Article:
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Evaluating Your Thesis Statement Study Guide (page 3)

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Updated on Oct 1, 2011

Becoming Your Own Best Critic

Every writer knows, deep down inside, that it is essential to learn how to be a demanding self-critic. In the end, it's you alone with the page that needs revision, and it's your job to make that page better. After taking a break from your essay (preferably overnight) to give your mind time to clear, you must begin the process of evaluating your own work.

Ask yourself the set of questions offered above for use in the peer review. Be strict. Here are some additional questions to ask yourself:

  • When I look back at the original assignment, can I honestly say that I have met its requirements?
  • Is my thesis statement clearly stated? When I read that thesis statement aloud, does it make sense and does it make a valid argument?
  • Have I provided sufficient support in the way of details, examples, anecdotes, and so on?

If you answered no to any of these three questions, you need to begin major revisions.

Common Revisions Needed In First Drafts

In most cases, the initial evaluation of a rough draft discovers one of three common weaknesses:

  1. The thesis statement isn't clearly supported by your draft. It's common for writers to establish a thesis, write the essay, and, in the writing, stray away from the original thesis and provide supporting detail and examples that don't quite fit. The most common revision needed is to tighten or narrow the thesis statement.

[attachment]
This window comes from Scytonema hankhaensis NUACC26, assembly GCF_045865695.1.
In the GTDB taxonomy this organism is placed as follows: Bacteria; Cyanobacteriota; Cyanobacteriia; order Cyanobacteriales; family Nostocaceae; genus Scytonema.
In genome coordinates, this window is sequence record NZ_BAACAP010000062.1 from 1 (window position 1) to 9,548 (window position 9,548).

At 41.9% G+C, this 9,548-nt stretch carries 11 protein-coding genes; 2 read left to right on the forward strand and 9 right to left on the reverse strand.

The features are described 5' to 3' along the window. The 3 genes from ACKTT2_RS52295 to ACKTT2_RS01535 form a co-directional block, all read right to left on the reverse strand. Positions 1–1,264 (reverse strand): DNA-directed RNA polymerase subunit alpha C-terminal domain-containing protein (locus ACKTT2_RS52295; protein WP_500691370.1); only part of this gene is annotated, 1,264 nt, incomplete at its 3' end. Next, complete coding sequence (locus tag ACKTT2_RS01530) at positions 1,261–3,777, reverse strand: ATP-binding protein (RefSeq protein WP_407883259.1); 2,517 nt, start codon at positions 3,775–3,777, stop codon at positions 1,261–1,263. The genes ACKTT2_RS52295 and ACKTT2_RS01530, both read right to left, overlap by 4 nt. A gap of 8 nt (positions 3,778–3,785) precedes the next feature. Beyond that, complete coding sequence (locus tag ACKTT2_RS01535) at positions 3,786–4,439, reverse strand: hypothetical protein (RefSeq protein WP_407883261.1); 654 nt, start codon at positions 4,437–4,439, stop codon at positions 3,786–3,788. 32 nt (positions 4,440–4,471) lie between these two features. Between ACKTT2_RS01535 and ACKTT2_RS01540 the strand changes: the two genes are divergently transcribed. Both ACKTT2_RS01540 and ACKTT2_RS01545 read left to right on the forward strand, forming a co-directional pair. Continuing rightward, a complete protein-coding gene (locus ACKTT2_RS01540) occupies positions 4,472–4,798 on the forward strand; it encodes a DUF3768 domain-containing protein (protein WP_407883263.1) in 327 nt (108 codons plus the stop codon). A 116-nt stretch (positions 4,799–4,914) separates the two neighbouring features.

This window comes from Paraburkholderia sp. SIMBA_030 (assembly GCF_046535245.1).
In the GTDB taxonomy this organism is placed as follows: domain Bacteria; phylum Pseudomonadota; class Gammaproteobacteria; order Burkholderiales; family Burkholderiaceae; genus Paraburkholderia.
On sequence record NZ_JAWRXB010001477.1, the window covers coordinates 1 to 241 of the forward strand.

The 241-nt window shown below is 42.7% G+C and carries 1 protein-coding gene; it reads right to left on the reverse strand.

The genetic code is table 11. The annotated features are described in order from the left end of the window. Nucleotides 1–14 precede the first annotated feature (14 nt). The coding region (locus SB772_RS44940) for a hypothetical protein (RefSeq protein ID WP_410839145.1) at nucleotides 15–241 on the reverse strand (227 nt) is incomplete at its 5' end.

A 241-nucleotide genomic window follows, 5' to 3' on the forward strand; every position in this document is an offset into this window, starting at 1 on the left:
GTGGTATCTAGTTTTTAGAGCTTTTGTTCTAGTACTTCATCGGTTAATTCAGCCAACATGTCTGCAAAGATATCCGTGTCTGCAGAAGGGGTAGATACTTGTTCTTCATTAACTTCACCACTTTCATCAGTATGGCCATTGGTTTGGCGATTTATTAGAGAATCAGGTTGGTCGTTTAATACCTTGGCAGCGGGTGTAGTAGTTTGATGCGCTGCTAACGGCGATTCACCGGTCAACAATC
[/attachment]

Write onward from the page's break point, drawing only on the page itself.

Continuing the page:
2. If you decide you've failed to fulfill the assignment, you probably don't need to rewrite the whole essay. It's more likely that you can fix the problem by some minor revisions to your thesis statement.

  3. Your rough draft includes more than one idea. A fairly common failure of rough drafts is that the essay includes more than one main idea. Often writers get warmed up, and take on more topics than they originally planned. Usually this problem can be solved by narrowing the focus of the thesis statement or by deleting the irrelevant ideas you've included that don't really match up with the thesis statement.  
  4. Your essay completely lacks a thesis. If you've planned and outlined carefully, the least likely and most serious problem that writers encounter at this stage is that they have failed to include a thesis at all. Be demanding in your critique of this draft. If it doesn't seem to make one clear point, or if there is no argument being proved by the essay as a whole, then you will need to do extensive revisions.

The necessity of evaluating your thesis statement cannot be overemphasized. The thesis statement is the linchpin of your entire essay, and therefore deserves the most thorough examination. In the next lesson, we will explore the evaluation of other parts of the rough draft.

Practice: Evaluating Thesis Statements

Examine the following thesis statements and evaluate them on a scale of 1 to 5 for their strength and clarity (5 is a very strong thesis; 1 is either very weak or not a real thesis at all). Write a brief explanation of the score you have assigned to each.

Evaluating Your Thesis Statement

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